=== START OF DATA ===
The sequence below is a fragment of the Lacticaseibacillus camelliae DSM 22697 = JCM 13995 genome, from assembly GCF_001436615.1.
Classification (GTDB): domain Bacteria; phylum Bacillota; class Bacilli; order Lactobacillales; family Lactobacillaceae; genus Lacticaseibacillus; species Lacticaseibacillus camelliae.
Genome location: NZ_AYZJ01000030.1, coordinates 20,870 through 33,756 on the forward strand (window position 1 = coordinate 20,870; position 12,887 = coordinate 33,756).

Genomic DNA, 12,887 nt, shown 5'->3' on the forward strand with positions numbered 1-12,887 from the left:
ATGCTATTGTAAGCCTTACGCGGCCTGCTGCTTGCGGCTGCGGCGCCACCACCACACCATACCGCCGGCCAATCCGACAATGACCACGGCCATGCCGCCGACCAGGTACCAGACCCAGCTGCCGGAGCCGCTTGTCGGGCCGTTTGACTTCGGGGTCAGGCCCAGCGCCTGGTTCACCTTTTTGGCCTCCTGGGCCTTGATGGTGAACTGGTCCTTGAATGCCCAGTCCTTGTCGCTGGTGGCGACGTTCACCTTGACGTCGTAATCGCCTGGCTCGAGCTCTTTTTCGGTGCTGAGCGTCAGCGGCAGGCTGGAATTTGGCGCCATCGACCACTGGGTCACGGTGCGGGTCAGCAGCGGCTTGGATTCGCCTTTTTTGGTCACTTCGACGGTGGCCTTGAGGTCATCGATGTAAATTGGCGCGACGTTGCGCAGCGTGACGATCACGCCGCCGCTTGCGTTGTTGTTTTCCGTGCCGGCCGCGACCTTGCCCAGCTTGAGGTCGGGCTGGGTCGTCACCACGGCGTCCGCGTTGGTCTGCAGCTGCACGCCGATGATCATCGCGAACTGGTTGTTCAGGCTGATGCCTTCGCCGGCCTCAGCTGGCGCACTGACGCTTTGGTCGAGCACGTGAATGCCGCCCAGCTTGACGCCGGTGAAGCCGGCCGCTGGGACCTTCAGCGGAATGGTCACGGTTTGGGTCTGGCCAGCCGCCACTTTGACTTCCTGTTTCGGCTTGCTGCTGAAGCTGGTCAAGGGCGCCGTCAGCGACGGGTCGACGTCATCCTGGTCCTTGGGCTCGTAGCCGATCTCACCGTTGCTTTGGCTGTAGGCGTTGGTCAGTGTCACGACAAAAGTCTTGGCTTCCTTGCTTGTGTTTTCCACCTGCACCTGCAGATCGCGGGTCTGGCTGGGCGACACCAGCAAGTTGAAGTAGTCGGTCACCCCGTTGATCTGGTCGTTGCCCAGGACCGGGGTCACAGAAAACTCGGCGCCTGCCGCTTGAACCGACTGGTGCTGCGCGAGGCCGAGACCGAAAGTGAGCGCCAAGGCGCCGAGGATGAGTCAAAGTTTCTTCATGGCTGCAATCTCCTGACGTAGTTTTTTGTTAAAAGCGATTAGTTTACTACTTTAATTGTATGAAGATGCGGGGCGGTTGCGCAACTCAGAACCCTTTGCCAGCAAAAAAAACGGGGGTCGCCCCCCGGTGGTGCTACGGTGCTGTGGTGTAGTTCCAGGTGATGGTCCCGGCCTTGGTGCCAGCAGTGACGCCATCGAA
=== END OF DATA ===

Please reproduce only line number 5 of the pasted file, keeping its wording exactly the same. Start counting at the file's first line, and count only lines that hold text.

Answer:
ATGCTATTGTAAGCCTTACGCGGCCTGCTGCTTGCGGCTGCGGCGCCACCACCACACCATACCGCCGGCCAATCCGACAATGACCACGGCCATGCCGCCGACCAGGTACCAGACCCAGCTGCCGGAGCCGCTTGTCGGGCCGTTTGACTTCGGGGTCAGGCCCAGCGCCTGGTTCACCTTTTTGGCCTCCTGGGCCTTGATGGTGAACTGGTCCTTGAATGCCCAGTCCTTGTCGCTGGTGGCGACGTTCACCTTGACGTCGTAATCGCCTGGCTCGAGCTCTTTTTCGGTGCTGAGCGTCAGCGGCAGGCTGGAATTTGGCGCCATCGACCACTGGGTCACGGTGCGGGTCAGCAGCGGCTTGGATTCGCCTTTTTTGGTCACTTCGACGGTGGCCTTGAGGTCATCGATGTAAATTGGCGCGACGTTGCGCAGCGTGACGATCACGCCGCCGCTTGCGTTGTTGTTTTCCGTGCCGGCCGCGACCTTGCCCAGCTTGAGGTCGGGCTGGGTCGTCACCACGGCGTCCGCGTTGGTCTGCAGCTGCACGCCGATGATCATCGCGAACTGGTTGTTCAGGCTGATGCCTTCGCCGGCCTCAGCTGGCGCACTGACGCTTTGGTCGAGCACGTGAATGCCGCCCAGCTTGACGCCGGTGAAGCCGGCCGCTGGGACCTTCAGCGGAATGGTCACGGTTTGGGTCTGGCCAGCCGCCACTTTGACTTCCTGTTTCGGCTTGCTGCTGAAGCTGGTCAAGGGCGCCGTCAGCGACGGGTCGACGTCATCCTGGTCCTTGGGCTCGTAGCCGATCTCACCGTTGCTTTGGCTGTAGGCGTTGGTCAGTGTCACGACAAAAGTCTTGGCTTCCTTGCTTGTGTTTTCCACCTGCACCTGCAGATCGCGGGTCTGGCTGGGCGACACCAGCAAGTTGAAGTAGTCGGTCACCCCGTTGATCTGGTCGTTGCCCAGGACCGGGGTCACAGAAAACTCGGCGCCTGCCGCTTGAACCGACTGGTGCTGCGCGAGGCCGAGACCGAAAGTGAGCGCCAAGGCGCCGAGGATGAGTCAAAGTTTCTTCATGGCTGCAATCTCCTGACGTAGTTTTTTGTTAAAAGCGATTAGTTTACTACTTTAATTGTATGAAGATGCGGGGCGGTTGCGCAACTCAGAACCCTTTGCCAGCAAAAAAAACGGGGGTCGCCCCCCGGTGGTGCTACGGTGCTGTGGTGTAGTTCCAGGTGATGGTCCCGGCCTTGGTGCCAGCAGTGACGCCATCGAA